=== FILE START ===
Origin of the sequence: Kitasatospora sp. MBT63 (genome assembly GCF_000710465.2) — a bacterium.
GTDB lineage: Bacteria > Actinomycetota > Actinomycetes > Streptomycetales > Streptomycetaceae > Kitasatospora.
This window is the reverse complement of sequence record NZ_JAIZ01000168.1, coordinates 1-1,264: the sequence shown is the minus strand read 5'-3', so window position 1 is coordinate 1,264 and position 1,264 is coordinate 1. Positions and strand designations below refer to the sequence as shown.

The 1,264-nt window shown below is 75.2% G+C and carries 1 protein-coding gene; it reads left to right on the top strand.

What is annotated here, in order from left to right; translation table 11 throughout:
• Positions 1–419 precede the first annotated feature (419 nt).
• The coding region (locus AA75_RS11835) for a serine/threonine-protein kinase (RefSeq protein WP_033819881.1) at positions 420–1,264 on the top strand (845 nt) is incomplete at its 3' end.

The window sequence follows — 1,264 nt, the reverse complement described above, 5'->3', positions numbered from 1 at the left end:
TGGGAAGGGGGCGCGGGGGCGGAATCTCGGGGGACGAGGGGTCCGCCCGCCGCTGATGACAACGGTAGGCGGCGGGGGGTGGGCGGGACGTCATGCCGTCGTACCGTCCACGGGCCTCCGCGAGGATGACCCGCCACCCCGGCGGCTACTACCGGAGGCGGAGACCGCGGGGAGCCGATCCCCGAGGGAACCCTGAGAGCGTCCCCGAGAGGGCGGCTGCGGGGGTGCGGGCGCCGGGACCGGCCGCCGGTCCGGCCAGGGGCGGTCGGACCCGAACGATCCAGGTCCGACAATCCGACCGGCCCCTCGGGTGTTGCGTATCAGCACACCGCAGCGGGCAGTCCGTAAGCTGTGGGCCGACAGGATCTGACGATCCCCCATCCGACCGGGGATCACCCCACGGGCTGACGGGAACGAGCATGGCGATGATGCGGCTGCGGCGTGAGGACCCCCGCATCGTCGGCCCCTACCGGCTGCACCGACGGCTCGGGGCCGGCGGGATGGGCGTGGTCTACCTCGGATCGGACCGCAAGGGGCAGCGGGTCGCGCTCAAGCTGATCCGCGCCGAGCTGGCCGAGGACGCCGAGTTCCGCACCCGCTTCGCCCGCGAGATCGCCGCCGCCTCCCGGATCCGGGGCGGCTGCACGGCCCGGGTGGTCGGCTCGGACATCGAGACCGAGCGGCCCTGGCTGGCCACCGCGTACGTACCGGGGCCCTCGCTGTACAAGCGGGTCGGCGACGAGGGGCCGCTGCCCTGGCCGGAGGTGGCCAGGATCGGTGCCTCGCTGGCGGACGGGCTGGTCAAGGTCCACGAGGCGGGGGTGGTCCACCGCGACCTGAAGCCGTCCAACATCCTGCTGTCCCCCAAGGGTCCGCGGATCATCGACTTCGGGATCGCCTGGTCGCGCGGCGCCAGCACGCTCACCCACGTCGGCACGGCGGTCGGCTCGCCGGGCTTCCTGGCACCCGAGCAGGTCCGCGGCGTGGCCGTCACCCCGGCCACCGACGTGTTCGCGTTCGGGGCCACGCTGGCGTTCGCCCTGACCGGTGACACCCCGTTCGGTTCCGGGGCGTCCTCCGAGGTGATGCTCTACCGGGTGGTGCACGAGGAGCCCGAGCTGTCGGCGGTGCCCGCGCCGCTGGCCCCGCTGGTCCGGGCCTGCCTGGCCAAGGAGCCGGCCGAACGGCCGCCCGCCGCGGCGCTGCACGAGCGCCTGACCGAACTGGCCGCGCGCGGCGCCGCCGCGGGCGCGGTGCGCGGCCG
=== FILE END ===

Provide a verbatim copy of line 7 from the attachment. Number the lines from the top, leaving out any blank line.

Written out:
• The coding region (locus AA75_RS11835) for a serine/threonine-protein kinase (RefSeq protein WP_033819881.1) at positions 420–1,264 on the top strand (845 nt) is incomplete at its 3' end.